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Under the Radar shines a light on lesser-known cover artists. If you’re not listening to these folks, you should. Catch up on past installments here.

Tara Jane O’Neil’s artistic work crosses multiple boundaries – she’s a singer-songwriter, multi-instrumentalist, and a drawer and painter whose creations have been exhibited worldwide. She calls Portland, Oregon home, with additional residencies in the hearts of thousands. Her website states that “her work innately crosses genres and boundaries,” a point brought home by her collaborating on an album with Nikaido Kazumi, despite their not sharing a spoken language. Perhaps most important, her skills at karaoke are unparalleled – people are still talking about her performance of “Xanadu” at the Experimental Filmmaker Karaoke Throwdown in 2008.
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Under the Radar shines a light on lesser-known cover artists. If you’re not listening to these folks, you should. Catch up on past installments here.

Are you looking to discover a dream-poppy, trip-hoppy kind of singer? Do you want to learn about someone who invests her emotions in electronica? Have you been waiting far too long for the chance to learn about a singer-songwriter who can’t help but obliterate the way you think about famous songs with her covers? Boy, have we got an artist for you, and her name is Mimi Page.
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Under the Radar shines a light on lesser-known cover artists. If you’re not listening to these folks, you should. Catch up on past installments here.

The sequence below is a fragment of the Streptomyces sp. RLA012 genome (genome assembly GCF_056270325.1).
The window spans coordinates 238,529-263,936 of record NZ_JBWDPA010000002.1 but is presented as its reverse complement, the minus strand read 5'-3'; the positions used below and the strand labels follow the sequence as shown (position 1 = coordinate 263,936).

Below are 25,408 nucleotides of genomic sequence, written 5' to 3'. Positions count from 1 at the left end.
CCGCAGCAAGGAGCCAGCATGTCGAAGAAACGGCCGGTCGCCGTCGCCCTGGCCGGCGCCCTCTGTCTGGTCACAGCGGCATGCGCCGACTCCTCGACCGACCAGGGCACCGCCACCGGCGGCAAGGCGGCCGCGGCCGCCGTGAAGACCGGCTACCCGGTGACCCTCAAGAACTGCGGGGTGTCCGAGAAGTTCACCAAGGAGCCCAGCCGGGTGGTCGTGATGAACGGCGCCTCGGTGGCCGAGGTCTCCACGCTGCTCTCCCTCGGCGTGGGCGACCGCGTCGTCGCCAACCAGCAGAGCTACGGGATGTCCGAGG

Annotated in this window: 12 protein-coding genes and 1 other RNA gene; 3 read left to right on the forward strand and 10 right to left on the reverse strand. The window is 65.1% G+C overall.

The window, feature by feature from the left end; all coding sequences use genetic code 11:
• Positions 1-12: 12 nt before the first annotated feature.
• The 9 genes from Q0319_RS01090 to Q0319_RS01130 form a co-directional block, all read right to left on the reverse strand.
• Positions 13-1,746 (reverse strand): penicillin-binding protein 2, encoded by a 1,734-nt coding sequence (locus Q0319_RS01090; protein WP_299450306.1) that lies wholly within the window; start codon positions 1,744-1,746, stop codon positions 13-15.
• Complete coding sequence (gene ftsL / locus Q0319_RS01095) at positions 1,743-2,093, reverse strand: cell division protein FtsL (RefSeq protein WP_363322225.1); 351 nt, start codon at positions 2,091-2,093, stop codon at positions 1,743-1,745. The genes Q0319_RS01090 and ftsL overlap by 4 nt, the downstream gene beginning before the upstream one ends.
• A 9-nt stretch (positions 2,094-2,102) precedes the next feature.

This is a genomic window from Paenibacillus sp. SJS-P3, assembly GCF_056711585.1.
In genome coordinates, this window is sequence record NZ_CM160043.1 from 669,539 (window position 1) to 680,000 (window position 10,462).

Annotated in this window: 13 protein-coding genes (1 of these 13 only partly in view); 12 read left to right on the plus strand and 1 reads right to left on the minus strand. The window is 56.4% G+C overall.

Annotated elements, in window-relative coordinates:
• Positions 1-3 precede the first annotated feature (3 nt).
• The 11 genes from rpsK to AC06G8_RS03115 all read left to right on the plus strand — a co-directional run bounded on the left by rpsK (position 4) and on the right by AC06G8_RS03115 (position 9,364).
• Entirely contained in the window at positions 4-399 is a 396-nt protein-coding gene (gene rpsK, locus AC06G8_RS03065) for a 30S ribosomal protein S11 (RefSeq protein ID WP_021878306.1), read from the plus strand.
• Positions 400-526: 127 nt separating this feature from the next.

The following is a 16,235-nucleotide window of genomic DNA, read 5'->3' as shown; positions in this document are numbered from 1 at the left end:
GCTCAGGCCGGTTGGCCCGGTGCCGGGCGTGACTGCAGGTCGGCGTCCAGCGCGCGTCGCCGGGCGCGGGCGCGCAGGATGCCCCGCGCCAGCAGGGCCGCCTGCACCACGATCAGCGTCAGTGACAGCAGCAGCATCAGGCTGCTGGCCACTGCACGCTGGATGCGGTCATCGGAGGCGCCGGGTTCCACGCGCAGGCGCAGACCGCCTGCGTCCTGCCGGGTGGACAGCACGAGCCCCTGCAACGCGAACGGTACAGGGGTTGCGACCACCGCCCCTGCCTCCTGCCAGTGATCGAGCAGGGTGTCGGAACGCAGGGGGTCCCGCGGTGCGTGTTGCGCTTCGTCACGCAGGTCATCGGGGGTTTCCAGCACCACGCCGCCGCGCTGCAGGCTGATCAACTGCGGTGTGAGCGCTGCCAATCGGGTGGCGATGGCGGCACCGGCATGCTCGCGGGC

Back in 2010, Cover Me posted a Live Collection of the Drive-By Truckers, the Athens, GA band led by Patterson Hood. It featured “every DBT concert cover we could get our hands on,” adding that “Hood’s vast solo repertoire will wait for a later date.” That’s an undertaking for another day, but today we can at least scratch the surface and share a few of Hood’s covers.
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In the Spotlight showcases a cross-section of an artist’s cover work. View past installments, then post suggestions for future picks in the comments!

We’re going to take it down a notch today with an artist known more for her songs than her performances. While some would say this is a dream come true for songwriters who also perform, for Patty Griffin it’s been both a curse and a blessing. Griffin’s “Let Him Fly” and “Top of the World” are more known by their Dixie Chicks covers; “Up to the Mountain (MLK Song)” is known for being American Idol-ized - in fact, four performers on American Idol have sung “Up to the Mountain,” turning it almost into a karaoke contest. Miranda Lambert, Jessica Simpson, and a cast of thousands just can’t stop singing Patty Griffin songs, and their covers have become wildly popular. But Griffin herself is much less known, and even though she’s won Grammys, the public at large often thinks that her songs belong to someone else. Continue reading »